Posted by triticale at 06:24 PM | Comments (0)


As someone who retains a scholarly interest in the complex chemistry of psychedelics and the brain, I'd love to see more research on what exactly is going on here.


Link fixed

Posted by triticale at 04:50 PM | Comments (1)

March 12, 2005

Refer Ends 'Um

Like he says, this is the way taxation should work. It is important for Wisconsinites to understand that despite the rhetoric, taxation would be allowed to work this way under TABOR and any interim freeze.

Posted by triticale at 04:59 AM | Comments (0)

March 11, 2005

Revised Theory

The fashion advice of the Manalo, it is super-fantastic, and the third person, English as a second language shtick, it is amusing. The triticale had presented the theory that the Manalo is fluent in the English, but now the triticale, he is not so certain.

Read the last three words. The AI was not programmed carefully enough.

Posted by triticale at 06:39 PM | Comments (2)

Get A Life

Fargo Jimmie tossed out a link to the Amazon page for the book from which his pint-sized moll is teaching herself to read.

The reviewer who took the opportunity to make snide remarks about The Hobbit was just being a butt-butt boy, but I really worry about the reviewer who found Are You My Mother? insensitive. I can think of no better fate than for her daughter, who resembles her more than a baby bird resembles a steam shovel, to save herself for marriage to a man of her own ethnicity and live happily ever after in a house with a white picket fence around it.

Posted by triticale at 08:02 AM | Comments (1)

March 10, 2005

Whiskey Mango Foxtrot

Once I thought of the name, I had to develop the drink. At first I was thinking rum-style, with lots of juice. After reading the book Party Drinks, everything fell into place.

2 oz. Bourbon Whiskey
2 oz. Mango Nectar
Juice of 1/2 lime

Shake with ice in your cobble, and strain into a tall glass.
Add six oz. Club Soda.

Posted by triticale at 07:39 PM | Comments (2)

Damning With Faint Praise

Mr. Yousefzadeh finds something complimentary to say about Richard Milhouse Nixon.

Posted by triticale at 08:17 AM | Comments (0)

March 08, 2005


My Sitemeter visit count hit 20,000 today. It took over a year, and includes visits to my original Blog-city site which has faded away. I know that's a good day for the big ones, but it still means something. The actual 20,000th, according to Sitemeter, came from google, but it was a search on Milwaukee vote fraud, which makes me feel like I'm doing some good. I also had a visit today from someone googling * highest grossing movies The Silence of the Lambs * but I went thru 198 links in the search and couldn't figure out how they wound up here.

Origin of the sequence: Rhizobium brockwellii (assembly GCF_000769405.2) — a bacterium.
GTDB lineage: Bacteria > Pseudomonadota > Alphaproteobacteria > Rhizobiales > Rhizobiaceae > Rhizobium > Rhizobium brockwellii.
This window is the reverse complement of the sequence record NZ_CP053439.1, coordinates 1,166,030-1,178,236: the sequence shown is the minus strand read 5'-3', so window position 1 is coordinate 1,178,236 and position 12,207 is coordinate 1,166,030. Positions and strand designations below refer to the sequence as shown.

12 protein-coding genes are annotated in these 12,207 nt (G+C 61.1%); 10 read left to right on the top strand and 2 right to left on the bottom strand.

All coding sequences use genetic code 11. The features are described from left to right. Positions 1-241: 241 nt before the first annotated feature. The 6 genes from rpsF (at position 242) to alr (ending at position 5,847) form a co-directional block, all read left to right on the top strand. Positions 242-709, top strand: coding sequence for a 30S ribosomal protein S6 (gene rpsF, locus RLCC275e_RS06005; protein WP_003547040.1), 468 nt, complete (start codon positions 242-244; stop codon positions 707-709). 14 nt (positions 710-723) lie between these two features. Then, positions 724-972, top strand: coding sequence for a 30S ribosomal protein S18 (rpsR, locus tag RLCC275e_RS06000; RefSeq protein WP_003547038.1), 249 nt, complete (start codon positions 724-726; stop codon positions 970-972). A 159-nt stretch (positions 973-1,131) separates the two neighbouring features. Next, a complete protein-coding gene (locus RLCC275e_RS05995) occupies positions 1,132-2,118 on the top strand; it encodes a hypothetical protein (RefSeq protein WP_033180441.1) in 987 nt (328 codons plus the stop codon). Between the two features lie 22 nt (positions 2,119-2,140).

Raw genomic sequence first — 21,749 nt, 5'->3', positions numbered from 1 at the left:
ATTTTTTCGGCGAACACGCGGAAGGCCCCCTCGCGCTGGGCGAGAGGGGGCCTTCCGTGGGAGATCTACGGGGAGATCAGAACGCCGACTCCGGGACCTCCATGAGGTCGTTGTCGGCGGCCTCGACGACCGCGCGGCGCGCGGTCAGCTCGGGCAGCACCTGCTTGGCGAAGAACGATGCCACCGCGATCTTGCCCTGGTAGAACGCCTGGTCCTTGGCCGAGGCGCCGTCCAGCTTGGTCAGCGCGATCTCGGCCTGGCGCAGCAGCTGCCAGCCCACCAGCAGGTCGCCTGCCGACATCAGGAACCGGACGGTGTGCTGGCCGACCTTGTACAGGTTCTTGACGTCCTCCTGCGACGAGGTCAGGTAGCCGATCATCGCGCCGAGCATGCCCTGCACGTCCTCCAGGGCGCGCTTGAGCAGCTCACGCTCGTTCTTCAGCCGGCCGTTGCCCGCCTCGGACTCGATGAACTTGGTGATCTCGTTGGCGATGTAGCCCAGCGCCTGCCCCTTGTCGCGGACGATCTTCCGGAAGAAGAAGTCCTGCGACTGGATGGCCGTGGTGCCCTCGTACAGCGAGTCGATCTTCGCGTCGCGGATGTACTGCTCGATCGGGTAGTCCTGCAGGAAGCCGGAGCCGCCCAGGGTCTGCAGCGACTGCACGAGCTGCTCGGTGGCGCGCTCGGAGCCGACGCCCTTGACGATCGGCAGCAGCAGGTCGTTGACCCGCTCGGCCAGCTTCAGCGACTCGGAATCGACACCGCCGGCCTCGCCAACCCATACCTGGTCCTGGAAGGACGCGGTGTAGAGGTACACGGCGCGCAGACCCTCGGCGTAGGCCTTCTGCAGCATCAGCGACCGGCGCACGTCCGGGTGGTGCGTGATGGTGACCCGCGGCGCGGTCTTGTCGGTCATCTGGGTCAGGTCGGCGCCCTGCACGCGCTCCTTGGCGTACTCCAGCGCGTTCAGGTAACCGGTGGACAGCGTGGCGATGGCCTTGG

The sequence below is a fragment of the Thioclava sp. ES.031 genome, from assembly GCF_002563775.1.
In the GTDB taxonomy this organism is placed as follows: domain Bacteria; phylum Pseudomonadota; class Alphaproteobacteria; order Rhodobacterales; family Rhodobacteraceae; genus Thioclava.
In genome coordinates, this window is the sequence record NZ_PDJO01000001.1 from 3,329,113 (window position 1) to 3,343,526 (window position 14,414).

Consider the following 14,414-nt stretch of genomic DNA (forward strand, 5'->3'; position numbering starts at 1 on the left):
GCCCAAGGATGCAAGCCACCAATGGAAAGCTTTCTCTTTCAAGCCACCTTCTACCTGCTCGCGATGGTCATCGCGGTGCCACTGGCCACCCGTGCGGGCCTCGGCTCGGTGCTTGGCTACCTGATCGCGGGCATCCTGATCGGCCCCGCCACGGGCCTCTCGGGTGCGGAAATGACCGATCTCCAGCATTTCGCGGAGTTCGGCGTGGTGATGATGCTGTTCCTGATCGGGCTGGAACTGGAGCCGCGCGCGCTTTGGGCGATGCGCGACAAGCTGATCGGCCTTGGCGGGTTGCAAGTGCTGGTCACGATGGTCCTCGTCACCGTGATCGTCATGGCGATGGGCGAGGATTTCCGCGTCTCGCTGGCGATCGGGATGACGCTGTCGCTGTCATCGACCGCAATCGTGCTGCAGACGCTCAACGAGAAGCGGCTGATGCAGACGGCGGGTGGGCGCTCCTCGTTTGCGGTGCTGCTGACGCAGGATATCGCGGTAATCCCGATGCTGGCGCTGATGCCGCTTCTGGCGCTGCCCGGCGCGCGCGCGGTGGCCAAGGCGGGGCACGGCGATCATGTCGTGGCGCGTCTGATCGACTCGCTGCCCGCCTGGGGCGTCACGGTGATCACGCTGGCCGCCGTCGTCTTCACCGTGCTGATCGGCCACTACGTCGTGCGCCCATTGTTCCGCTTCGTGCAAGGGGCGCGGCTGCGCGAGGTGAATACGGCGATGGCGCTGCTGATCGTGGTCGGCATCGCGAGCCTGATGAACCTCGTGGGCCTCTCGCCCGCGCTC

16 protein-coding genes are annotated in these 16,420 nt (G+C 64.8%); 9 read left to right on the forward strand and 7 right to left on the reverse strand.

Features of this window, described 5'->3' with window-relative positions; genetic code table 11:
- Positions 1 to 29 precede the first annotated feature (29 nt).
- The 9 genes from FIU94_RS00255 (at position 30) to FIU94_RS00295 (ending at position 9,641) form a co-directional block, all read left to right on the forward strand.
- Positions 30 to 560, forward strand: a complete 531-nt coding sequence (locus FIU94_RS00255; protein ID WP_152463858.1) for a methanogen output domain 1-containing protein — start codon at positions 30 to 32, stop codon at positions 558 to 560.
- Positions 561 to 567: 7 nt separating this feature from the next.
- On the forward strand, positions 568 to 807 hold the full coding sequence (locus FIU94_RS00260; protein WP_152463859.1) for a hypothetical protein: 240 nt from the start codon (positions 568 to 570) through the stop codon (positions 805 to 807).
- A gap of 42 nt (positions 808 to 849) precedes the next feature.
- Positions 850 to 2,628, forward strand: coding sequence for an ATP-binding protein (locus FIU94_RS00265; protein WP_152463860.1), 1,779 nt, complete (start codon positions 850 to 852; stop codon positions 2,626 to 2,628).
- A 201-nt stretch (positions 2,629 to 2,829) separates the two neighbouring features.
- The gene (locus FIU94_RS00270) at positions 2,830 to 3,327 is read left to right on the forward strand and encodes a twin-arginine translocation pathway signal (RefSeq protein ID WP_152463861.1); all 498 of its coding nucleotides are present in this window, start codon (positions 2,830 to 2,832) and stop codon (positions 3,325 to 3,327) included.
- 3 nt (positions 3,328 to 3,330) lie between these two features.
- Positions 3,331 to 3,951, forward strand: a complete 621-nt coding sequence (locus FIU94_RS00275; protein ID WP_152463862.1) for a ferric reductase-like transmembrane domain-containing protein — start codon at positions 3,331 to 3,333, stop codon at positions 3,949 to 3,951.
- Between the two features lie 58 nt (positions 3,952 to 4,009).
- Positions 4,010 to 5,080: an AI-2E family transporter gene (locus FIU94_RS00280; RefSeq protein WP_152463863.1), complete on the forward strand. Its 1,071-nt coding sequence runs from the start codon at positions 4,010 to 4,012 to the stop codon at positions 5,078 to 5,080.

Another milestone has also been achieved today. I have an actual conversation going on in the comments to one of my posts.

Posted by triticale at 10:13 PM | Comments (1)

Star Wars Stuff

Two very different image posts. One of them is really cool.

Posted by triticale at 08:00 PM | Comments (1)

Corporate Welfare

Owen has a post on how a Wisconsin politician is telling the farmers he did it all for them. The rest of us are told fuel ethanol is for the environment (it isn't) and thus for us. In actuality the benificiary of fuel ethanol is the huge agribusinesses who process it amd spend some of the proceeds on campaign contributions.

There is a lesson here for others in government. Let us imagine for the sake of discussion that you are one of the people holding the reins, and want to transfer taxpayer dollars to a company whose core competancy is in engineering services to the oil industry. There are those who would suggest that the way to do this is to take advantage of a contracting procedure established by the previous administration, and spend billions of dollars liberating millions of people as an excuse to grant said company contracts on which they make a predetermined moderate profit. Not only would this be politically risky, it is also inefficient. If people in government wanted to transfer taxpayer dollars to a company whose core competancy is in engineering services to the oil industry all they would have needed to do is set up a bogus "alternative energy" program similar to fuel ethanol whereby extraction of shale oil is made price competitive at taxpayer expense. The voters would love it.

Posted by triticale at 07:15 AM | Comments (0)

March 07, 2005

Why Would You?

Drumwaster has linked to a test of metrosexuality. I score even lower than he does, despite acknowledging having applied a wall treatment (working with my wee wifey on preparing her room).

One question has me completely mystified. They ask "Have you ever thrown a dinner party?" I didn't know people even bet on them.

Posted by triticale at 06:22 PM | Comments (4)

Whoda Thunk?

New law fails to save foxes.

Touch of the hat brim to Vilmar, who linked a couple of weird stories from the same source. The anti-hunting activists are moonbats; a kid who goes out mid-winter in a t-shirt is ordinary stupid.

Posted by triticale at 11:43 AM | Comments (0)